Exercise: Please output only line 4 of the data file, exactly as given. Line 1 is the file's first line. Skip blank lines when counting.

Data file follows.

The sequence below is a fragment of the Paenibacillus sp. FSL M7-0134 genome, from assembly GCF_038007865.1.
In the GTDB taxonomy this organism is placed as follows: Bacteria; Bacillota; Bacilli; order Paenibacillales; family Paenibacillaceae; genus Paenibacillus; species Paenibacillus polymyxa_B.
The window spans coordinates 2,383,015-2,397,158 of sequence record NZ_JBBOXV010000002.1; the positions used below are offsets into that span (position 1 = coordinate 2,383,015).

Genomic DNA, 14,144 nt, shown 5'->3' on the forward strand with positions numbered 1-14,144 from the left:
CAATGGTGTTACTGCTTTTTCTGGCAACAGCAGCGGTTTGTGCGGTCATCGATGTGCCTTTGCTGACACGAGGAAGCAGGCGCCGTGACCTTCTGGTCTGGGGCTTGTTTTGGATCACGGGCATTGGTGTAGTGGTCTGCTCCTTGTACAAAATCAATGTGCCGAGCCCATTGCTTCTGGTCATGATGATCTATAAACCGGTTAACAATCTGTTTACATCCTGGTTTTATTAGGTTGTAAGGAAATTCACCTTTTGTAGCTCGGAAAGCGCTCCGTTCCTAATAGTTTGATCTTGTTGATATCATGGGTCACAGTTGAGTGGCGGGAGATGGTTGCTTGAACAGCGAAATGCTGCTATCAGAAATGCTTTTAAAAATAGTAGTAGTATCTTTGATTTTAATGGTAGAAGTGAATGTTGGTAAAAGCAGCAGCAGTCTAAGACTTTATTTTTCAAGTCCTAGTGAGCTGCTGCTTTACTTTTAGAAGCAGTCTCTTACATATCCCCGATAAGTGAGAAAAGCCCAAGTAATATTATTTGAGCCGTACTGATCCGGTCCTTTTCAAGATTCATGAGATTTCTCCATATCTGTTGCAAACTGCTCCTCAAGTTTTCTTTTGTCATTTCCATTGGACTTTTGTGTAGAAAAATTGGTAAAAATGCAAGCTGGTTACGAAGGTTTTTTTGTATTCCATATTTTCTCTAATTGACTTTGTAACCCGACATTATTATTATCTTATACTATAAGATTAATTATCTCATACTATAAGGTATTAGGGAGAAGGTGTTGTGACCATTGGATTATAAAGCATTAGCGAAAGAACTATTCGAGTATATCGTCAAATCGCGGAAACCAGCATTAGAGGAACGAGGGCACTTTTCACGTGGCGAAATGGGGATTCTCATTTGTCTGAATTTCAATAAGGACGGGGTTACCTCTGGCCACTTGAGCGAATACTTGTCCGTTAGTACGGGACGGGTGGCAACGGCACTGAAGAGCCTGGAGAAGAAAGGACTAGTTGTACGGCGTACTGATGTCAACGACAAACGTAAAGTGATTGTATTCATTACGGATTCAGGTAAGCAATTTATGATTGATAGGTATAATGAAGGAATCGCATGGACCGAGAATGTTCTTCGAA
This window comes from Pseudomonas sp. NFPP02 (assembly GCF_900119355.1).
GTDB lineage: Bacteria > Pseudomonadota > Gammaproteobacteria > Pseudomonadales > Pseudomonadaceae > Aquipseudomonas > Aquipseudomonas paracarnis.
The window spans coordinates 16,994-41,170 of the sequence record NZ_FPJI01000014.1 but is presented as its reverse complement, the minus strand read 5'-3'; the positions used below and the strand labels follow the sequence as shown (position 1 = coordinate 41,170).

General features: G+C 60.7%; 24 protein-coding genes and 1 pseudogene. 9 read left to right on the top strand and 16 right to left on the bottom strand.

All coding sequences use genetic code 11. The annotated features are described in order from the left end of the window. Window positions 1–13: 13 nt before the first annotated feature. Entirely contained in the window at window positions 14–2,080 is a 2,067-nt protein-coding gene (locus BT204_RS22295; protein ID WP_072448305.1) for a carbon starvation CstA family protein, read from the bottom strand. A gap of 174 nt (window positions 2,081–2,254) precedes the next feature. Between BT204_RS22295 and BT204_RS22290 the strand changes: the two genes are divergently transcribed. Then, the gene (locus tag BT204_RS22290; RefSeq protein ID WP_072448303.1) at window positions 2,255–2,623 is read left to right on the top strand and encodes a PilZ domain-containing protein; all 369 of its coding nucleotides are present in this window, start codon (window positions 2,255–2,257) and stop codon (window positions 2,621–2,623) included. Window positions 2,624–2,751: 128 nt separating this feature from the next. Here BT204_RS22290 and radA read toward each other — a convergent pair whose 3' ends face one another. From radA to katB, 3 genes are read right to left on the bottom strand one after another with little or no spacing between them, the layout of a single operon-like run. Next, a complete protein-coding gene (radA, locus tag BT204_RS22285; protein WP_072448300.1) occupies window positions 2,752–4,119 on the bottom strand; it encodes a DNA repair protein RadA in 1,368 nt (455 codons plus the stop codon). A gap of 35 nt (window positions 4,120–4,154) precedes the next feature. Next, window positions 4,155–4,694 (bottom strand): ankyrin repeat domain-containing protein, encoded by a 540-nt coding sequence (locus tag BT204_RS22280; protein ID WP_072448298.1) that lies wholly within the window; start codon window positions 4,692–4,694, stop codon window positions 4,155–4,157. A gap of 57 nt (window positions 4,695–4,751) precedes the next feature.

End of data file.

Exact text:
Genomic DNA, 14,144 nt, shown 5'->3' on the forward strand with positions numbered 1-14,144 from the left: